Union Major General Stephen G. Burbridge was given command over the state of Kentucky in June or July of 1864 and, soon after taking command, issued a standing order (Order No. 59) which called for the execution of four Confederate prisoners for every unarmed Union civilian killed.
On July 11, 1864, a gang of approximately four outlaws (belonging to neither army) rode in to Henderson, Kentucky, and while in the process of robbing him, shot and wounded a prominent citizen, Mr. James E. Rankin. Mr. Rankin died from his wound a few days later and, in retaliation, two recently captured Confederate soldiers were selected for execution by General Burbridge, himself.
One of the prisoners selected by Burbridge for execution was eighteen year old Charles W. Thompson and the other was twenty five year old Peirman Powell. Both men, fully sworn Confederate soldiers under the command of Captain Dick Yates, had been recently cut off from the main body of their command and captured following a battle on July 12th about five miles from Owensboro.
After their selection for execution and being held in various locations, they were taken by Federal troops to Henderson to be shot. While on the steamer transporting him to Henderson, young Thompson had time to write a letter home to his parents.
Steamer Palestine, July 20, 1864
Dear Father and Mother:
I am on my road to be shot. Bear it patiently. Take care of yourself, dear father, and do not work too hard. Bear everything patiently. Take care of mother as long as you can and do not let her overpower her constitution. Ever since the officers told me I was to be shot I have been praying and fasting, that I might see you all once more in this world.
Good-by and farewell. We part forever.
An attempt was made on July 21 by the 16th Kentucky Cavalry, under Colonel Lee A. Sypert, to rescue the two captured Confederate soldiers using a bluff to draw away Union forces. The defenders held on until Union gunboats arrived, forcing Sypert to withdraw and abandon his effort.
The next day, the murder of two Confederate soldiers, as ordered by Union General Burbridge who had selected them, took place. The events were recorded and later published by Henderson resident, Edmund L. Starling, in a written record of the city’s history.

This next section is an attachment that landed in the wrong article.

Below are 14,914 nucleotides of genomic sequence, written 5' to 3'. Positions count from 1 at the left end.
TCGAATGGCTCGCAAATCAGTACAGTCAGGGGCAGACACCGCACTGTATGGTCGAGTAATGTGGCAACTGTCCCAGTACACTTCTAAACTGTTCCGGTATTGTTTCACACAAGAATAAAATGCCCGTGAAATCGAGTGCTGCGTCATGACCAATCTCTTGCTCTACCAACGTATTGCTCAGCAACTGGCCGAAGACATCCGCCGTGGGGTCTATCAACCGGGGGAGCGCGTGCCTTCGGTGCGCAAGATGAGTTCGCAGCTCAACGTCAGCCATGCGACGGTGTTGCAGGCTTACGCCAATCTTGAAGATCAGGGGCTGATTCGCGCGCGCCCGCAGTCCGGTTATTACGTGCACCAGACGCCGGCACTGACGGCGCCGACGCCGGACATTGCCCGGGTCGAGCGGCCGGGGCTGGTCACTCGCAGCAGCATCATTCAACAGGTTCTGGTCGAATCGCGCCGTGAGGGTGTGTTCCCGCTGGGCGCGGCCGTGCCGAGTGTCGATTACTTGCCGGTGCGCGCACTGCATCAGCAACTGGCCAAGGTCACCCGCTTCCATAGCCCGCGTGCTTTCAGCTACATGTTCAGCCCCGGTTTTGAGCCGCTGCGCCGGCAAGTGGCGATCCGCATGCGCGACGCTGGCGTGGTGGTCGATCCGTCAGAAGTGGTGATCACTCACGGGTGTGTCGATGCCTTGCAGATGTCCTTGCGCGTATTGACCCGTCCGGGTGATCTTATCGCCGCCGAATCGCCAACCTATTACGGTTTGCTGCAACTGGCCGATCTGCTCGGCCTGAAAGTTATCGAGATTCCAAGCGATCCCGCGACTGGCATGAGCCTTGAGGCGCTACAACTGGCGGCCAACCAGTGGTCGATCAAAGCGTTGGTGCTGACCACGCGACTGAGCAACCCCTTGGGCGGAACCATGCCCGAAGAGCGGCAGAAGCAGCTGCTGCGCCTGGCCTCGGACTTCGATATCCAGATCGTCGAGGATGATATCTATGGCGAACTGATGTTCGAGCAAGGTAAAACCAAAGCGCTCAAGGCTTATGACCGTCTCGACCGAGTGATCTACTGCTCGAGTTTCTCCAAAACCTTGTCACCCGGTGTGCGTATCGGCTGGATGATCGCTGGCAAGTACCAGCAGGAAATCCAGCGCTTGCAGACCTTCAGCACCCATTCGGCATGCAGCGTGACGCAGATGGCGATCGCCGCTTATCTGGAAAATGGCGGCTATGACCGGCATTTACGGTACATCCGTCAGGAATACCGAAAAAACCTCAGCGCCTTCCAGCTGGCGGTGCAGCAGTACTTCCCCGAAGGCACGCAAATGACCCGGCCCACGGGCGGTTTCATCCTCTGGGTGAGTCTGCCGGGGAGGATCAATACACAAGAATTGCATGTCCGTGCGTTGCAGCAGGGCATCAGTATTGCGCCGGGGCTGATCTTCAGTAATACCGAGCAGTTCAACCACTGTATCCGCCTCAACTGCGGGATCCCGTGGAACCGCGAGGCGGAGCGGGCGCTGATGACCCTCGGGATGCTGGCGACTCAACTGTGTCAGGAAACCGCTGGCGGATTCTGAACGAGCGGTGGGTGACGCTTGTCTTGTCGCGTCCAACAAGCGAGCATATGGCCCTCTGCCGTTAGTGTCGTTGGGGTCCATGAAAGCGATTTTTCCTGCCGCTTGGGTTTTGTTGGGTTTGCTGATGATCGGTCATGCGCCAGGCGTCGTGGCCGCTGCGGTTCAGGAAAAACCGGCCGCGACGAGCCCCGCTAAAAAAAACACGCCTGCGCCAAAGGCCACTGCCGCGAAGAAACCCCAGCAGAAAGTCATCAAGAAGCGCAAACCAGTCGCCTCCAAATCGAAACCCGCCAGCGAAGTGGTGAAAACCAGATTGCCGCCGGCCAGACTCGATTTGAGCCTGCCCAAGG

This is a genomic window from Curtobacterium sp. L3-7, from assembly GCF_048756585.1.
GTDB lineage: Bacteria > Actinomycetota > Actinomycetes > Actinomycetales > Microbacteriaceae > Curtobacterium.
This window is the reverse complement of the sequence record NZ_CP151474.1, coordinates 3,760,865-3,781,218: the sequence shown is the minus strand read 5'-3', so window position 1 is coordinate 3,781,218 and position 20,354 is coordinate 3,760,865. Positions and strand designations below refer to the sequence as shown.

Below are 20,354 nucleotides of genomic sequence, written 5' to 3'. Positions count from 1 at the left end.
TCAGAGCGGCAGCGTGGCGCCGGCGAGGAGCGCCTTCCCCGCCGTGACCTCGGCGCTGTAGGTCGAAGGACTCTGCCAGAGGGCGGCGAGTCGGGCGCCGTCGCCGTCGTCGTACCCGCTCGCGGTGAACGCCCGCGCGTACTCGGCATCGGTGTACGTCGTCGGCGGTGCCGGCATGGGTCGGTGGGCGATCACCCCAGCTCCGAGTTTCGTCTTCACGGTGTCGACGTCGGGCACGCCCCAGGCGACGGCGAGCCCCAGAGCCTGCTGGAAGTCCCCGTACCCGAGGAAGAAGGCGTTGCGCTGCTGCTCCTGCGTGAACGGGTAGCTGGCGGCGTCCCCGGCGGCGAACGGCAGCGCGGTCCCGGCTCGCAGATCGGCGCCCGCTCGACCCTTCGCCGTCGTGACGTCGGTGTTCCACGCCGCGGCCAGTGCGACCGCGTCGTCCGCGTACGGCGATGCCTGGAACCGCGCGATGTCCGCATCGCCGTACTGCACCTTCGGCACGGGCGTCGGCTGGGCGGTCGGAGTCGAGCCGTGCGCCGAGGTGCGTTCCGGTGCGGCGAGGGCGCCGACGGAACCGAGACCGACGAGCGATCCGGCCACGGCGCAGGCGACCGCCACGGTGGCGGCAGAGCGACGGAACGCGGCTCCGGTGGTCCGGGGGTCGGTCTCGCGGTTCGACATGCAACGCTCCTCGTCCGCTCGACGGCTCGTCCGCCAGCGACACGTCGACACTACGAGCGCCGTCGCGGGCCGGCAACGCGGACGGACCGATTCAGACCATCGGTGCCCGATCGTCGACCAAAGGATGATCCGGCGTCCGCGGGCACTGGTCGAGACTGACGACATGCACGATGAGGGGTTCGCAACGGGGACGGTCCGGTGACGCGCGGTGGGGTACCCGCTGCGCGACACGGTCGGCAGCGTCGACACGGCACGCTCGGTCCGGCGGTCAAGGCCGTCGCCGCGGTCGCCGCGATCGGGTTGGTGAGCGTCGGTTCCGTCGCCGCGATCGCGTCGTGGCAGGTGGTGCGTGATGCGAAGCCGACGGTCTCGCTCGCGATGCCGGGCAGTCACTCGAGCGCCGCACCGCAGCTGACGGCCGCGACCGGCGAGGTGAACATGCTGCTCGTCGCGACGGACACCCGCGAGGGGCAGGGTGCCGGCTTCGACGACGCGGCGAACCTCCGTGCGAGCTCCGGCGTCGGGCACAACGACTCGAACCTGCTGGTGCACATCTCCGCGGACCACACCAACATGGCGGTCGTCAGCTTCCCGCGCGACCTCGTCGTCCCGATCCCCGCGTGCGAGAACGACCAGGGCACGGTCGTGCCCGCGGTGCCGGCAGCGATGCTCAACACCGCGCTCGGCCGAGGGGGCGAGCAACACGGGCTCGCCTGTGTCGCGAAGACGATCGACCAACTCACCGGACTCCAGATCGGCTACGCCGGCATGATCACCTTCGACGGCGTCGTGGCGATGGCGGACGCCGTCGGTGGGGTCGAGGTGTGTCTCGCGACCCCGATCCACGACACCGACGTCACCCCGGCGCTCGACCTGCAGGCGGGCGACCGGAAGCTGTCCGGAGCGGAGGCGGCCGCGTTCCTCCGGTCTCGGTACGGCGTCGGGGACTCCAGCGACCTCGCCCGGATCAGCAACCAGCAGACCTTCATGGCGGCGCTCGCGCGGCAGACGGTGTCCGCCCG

“In a short time an officer conveyed some work from the main force on the bank, when the sergeant in charge of the prisoners immediately formed six of his men into a hollow square, and Powell and Thompson, their hands still bound, were again marched up the bank to where the balance of the force stood. It was now obvious that a speedy death awaited the two young prisoners.
“Two platoons of detailed men stood apart in the street, with fixed bayonets and loaded muskets, facing a fence which skirted the payment, not over fifteen paces distant. Two chairs about a yard apart stood against the fence, and the prisoners being conducted to these seats, their arms were securely pinioned to the boards of the fence.
“Powell still was firm and undismayed, but Thompson bewailed his hard fate.
“Their eyes were bandaged with handkerchiefs. The word was given for one platoon to fire on Powell – twelve men discharged a rattling volley full upon him, ten balls striking – one in the right eye, one near the heart, three nearly together in the right shoulder, another in his right breast, and four balls entered his pelvis. Groans of anguish echoed to the report of the muskets.
“The other squad were then ordered to aim for Thompson, and again the deadly bullets went whistling on their work of slaughter. Four balls riddled Thompson – one striking the right eye, the rest entering his body.
“There hung, suspended to the fence by ropes, the lifeless bodies of two young men who, but a few moments previous, were in the full vigor of manhood and health.”
Starling added to his narrative …
“Our citizens universally, so far as we have been able to learn, strenuously opposed this execution in our midst of men who had not participated in any outrage in our city.”
Fifty years later on November 14, 1914, at the dedication of the monument commissioned by the United Daughters of the Confederacy, pictured at the top of this page, Mr. W. T. Ellis spoke to the crowd that had gathered to pay tribute to these fallen soldiers. He spoke at length of their misery and fate in such a way that … even after the passage of fifty years … time could not soften his words or cool his burning anger.
“But now, after the lapse of fifty years, we come together here in this silent place solemnly to affirm that the lives of these two young men were not only ruthlessly and illegally taken, but that they were murdered in cold blood, heartlessly and cruelly.
“This doubtless sounds almost incredible to those who are not familiar with the facts.
“I fancy that those of our fellow citizens here who have arrived at the years of responsibility since these young men sacrificed their lives for a cause they believed to be just are asking themselves how such wanton brutality could ever have occurred in a country which our forefathers by their blood had made free.”
After these many years we still ask ourselves the same question posed by Mr. Ellis.